BACKGROUND: Obstetric ultrasound has become a significant tool in obstetric practice, however, it has been argued that its increasing use may have adverse implications for women's reproductive freedom. This study aimed to explore Australian obstetricians' experiences and views of the use of obstetric ultrasound both in relation to clinical management of complicated pregnancy, and in situations where maternal and fetal health interests conflict. METHODS: A qualitative study was undertaken as part of the CROss-Country Ultrasound Study (CROCUS).
The Journal of the Royal College of General Practitioners
A hypnosis programme for antenatal and intrapartum use has been developed and successfully introduced into a practice as an alternative to conventional relaxation training. Of 96 women from the practice who delivered during the 10-month period of the study 51 opted for the psychoprophylaxis and 45 for the hypnosis. Details of the pregnancy, labour and postnatal period were collected for both groups, together with a subjective assessment of their satisfaction with labour.Disparity between the ages and parity of the two groups made comparisons difficult.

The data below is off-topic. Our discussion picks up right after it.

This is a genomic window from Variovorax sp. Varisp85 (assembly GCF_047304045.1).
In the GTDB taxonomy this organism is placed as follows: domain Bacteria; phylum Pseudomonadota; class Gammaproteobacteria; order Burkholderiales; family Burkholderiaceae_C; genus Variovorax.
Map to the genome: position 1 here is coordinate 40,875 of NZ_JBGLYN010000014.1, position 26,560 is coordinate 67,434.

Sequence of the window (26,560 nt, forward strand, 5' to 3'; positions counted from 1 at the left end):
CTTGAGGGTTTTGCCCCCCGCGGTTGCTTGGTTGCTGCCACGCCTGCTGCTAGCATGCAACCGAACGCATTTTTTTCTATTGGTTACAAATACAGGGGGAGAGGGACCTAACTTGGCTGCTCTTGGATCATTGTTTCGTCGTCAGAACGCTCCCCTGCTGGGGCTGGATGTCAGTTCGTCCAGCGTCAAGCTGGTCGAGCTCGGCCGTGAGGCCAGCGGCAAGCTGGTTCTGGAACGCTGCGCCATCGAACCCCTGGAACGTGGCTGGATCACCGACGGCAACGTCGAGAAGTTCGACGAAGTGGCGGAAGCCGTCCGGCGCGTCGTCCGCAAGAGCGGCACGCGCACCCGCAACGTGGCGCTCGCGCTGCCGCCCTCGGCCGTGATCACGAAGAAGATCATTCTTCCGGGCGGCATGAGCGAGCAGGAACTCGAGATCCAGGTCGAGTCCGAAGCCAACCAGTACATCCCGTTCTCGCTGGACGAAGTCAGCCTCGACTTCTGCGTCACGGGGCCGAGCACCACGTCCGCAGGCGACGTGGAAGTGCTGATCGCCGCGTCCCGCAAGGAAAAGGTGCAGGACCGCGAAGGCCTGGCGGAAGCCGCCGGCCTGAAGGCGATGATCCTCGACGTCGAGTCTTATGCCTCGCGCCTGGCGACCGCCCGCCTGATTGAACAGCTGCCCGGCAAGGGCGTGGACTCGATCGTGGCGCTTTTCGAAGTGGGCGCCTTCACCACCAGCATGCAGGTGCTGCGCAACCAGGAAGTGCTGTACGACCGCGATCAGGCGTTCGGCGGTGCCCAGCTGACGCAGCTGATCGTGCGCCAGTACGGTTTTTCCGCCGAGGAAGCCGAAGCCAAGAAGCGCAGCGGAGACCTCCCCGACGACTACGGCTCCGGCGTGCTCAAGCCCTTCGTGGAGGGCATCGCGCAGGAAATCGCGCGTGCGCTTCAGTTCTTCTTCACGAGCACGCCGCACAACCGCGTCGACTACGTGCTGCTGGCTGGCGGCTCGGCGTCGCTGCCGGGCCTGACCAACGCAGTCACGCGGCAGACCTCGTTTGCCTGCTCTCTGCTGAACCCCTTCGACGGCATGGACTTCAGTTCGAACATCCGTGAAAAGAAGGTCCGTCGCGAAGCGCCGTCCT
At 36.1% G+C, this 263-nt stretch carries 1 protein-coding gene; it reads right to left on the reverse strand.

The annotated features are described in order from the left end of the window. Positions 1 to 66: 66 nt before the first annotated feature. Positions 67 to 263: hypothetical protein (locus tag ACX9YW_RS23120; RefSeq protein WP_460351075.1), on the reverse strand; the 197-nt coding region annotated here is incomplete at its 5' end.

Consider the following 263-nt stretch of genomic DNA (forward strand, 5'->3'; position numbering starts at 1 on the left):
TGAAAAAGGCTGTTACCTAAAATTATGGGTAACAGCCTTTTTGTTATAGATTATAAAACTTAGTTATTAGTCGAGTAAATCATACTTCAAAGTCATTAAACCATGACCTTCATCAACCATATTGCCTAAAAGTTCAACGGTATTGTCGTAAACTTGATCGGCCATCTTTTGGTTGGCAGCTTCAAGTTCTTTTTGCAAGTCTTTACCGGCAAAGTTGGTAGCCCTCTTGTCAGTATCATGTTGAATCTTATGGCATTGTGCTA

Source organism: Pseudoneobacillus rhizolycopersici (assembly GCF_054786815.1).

Hypnosis is a viable adjunct to any medical procedure and is not intended to replace conventional medical techniques. In recent years, many of us who practice hypnosis have seen a re-emergence of interest in mind-body approaches to health care. Hypnotic methods for preparation for childbirth are a logical contribution to that mind-body perspective.
Prior research by the author showed that psychosocial factors distinguished complicated from uncomplicated birth outcome. The purpose of this study was to determine if prenatal hypnosis could facilitate uncomplicated birth. Following a psychosocial assessment, 520 pregnant women in their first or second trimester of pregnancy were randomized to receiving prenatal hypnosis or attention-only groups. The author provided all of the hypnosis in a manner similar to that taught by David Cheek.
MCN. The American journal of maternal child nursing
The purpose of this article is to evaluate research regarding beneficial approaches to smoking cessation interventions during pregnancy. Research about nicotine replacement, nurse-managed counseling sessions, hypnosis, and behavioral modifications are presented.